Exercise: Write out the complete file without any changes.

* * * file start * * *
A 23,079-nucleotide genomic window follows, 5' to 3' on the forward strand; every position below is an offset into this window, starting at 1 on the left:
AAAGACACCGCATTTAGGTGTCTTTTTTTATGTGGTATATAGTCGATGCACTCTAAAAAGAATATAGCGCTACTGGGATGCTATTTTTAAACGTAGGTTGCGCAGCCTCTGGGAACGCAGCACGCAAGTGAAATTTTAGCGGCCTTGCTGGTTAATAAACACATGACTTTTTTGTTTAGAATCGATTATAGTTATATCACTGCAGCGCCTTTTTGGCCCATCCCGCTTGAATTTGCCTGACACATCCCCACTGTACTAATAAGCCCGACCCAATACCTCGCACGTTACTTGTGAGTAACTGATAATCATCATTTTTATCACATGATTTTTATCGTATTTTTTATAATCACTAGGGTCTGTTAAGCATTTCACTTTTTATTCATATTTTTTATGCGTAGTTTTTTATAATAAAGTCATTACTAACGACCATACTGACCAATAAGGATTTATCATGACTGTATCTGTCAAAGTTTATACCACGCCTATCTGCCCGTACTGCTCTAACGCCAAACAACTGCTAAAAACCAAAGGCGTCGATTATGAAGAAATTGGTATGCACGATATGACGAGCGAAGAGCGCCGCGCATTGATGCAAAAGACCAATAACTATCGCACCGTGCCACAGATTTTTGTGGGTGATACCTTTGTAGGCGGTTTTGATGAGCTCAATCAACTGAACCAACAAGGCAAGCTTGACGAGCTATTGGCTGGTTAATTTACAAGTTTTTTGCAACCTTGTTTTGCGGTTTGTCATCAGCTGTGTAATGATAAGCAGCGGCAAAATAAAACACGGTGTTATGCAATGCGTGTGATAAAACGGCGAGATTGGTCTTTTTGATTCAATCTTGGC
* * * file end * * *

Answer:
A 23,079-nucleotide genomic window follows, 5' to 3' on the forward strand; every position below is an offset into this window, starting at 1 on the left:
AAAGACACCGCATTTAGGTGTCTTTTTTTATGTGGTATATAGTCGATGCACTCTAAAAAGAATATAGCGCTACTGGGATGCTATTTTTAAACGTAGGTTGCGCAGCCTCTGGGAACGCAGCACGCAAGTGAAATTTTAGCGGCCTTGCTGGTTAATAAACACATGACTTTTTTGTTTAGAATCGATTATAGTTATATCACTGCAGCGCCTTTTTGGCCCATCCCGCTTGAATTTGCCTGACACATCCCCACTGTACTAATAAGCCCGACCCAATACCTCGCACGTTACTTGTGAGTAACTGATAATCATCATTTTTATCACATGATTTTTATCGTATTTTTTATAATCACTAGGGTCTGTTAAGCATTTCACTTTTTATTCATATTTTTTATGCGTAGTTTTTTATAATAAAGTCATTACTAACGACCATACTGACCAATAAGGATTTATCATGACTGTATCTGTCAAAGTTTATACCACGCCTATCTGCCCGTACTGCTCTAACGCCAAACAACTGCTAAAAACCAAAGGCGTCGATTATGAAGAAATTGGTATGCACGATATGACGAGCGAAGAGCGCCGCGCATTGATGCAAAAGACCAATAACTATCGCACCGTGCCACAGATTTTTGTGGGTGATACCTTTGTAGGCGGTTTTGATGAGCTCAATCAACTGAACCAACAAGGCAAGCTTGACGAGCTATTGGCTGGTTAATTTACAAGTTTTTTGCAACCTTGTTTTGCGGTTTGTCATCAGCTGTGTAATGATAAGCAGCGGCAAAATAAAACACGGTGTTATGCAATGCGTGTGATAAAACGGCGAGATTGGTCTTTTTGATTCAATCTTGGC